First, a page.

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Differentiating Products

  1. Jul 29, 2008 #1
    Hello, in coming up with a general form for finding the derivative of a product there is one step I do not understand.

    if we let u, v and y be functions of x then:

    dy/dx = u(dy/dx) + v(du/dx) + du (dv/dx)

    From there we take the lim as dx -> 0 of each term and the textbook I am reading says:

    "Now let dx -> 0. Then du -> 0"

    I simply do not understand why it follows that du -> 0 because dx -> 0.

    With this assumption however we are able to find the simplified general form:

    dy/dx = u(dv/dx) + v(du/dx)

    I applogize for not using the fancy math notation symbols. I have never used them before so I don't really know what half of them mean. I hope you guys can understand my question better than I can...
  2. jcsd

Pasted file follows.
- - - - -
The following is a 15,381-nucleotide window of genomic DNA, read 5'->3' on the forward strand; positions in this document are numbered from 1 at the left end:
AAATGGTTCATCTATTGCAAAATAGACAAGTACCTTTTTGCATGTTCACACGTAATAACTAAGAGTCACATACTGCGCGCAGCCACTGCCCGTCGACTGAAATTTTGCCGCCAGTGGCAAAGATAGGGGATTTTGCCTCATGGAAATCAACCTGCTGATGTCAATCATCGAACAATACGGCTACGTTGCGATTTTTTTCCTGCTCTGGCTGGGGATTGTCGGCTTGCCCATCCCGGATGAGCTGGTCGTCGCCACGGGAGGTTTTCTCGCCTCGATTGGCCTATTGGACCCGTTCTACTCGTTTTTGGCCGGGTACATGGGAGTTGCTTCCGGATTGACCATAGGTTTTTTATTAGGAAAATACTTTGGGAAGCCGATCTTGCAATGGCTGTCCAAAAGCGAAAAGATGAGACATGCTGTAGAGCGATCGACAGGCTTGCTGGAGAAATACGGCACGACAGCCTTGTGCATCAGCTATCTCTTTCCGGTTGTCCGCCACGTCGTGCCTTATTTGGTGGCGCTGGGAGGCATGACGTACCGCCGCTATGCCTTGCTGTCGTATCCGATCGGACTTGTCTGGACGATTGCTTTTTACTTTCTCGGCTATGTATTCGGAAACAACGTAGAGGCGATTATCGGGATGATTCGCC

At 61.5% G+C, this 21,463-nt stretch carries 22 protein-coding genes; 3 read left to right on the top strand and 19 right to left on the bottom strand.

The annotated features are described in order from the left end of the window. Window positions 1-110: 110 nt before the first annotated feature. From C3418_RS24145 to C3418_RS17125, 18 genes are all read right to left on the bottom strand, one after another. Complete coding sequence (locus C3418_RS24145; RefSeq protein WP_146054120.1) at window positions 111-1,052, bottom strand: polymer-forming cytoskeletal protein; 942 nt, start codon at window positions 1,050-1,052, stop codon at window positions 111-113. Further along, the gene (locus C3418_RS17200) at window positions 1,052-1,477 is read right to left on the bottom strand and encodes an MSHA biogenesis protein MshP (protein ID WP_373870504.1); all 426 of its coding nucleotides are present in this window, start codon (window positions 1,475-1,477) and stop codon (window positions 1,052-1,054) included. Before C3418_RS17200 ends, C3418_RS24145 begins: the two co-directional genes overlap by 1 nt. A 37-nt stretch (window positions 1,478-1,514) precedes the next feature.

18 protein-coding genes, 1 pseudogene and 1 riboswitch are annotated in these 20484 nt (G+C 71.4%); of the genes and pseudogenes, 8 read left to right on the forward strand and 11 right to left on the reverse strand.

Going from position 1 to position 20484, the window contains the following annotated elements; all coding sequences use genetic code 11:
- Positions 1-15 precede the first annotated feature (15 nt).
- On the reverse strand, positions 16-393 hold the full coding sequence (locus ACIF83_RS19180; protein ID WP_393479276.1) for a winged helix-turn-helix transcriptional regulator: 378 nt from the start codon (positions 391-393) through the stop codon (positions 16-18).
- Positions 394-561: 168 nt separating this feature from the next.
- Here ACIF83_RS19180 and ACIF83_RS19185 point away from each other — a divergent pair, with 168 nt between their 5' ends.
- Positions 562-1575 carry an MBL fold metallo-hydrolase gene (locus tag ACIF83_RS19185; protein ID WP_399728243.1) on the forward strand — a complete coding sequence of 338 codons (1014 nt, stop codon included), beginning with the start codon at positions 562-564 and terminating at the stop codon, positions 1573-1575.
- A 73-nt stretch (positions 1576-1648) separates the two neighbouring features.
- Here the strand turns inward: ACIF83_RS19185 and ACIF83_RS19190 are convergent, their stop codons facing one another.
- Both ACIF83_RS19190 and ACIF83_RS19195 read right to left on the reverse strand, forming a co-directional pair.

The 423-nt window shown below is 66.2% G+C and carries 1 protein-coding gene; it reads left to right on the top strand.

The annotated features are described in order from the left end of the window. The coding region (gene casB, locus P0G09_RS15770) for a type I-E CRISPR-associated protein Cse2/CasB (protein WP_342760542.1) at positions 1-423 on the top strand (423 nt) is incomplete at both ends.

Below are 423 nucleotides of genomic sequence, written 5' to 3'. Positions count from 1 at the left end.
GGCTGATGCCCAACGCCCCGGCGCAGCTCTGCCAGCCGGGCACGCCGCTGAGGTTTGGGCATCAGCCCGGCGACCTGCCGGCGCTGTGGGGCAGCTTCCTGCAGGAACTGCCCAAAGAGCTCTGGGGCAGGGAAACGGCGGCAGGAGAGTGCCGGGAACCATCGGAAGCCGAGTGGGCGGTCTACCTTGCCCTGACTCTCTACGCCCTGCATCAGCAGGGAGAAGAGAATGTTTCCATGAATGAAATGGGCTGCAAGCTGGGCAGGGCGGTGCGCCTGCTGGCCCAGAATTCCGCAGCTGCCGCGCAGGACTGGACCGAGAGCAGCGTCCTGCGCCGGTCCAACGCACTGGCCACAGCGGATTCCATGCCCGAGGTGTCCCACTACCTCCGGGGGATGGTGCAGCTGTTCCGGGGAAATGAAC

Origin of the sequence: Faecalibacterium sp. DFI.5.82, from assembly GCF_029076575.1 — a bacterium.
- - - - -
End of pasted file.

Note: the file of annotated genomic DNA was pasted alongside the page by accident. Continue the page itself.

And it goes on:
3. Jul 29, 2008 #2


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    Hi Dumbledore! :smile:

    (have a curly-wurly delta: δ)
    You mean dy/dx = u(dv/dx) + v(du/dx) + du (dv/dx).

    I think it means that if you move from x to x + δx, so that u v and y move to u + δu, v + δv, and y + δy,

    then obviously (y + δy) - y = (u + δu)(v + δv) - uv = uδv + vδu + δuδv.

    Now divide by δx: (uδv + vδu + δuδv)/δx

    and let δx tend to zero (so all the other δs tend to zero also), and you get:

    u dv/dx + v du/dx + δu dv/dx,

    = u dv/dx + v du/dx + 0.

    (or, of course, you can write it u dv/dx + v du/dx + δv du/dx.)

    That's the δu which they're talking about. :smile:
  4. Jul 29, 2008 #3
    I think the part that I was missing is that if δx approaches 0 then all the other δs approach zero. Now it makes perfect sense. Thanks tiny tim!
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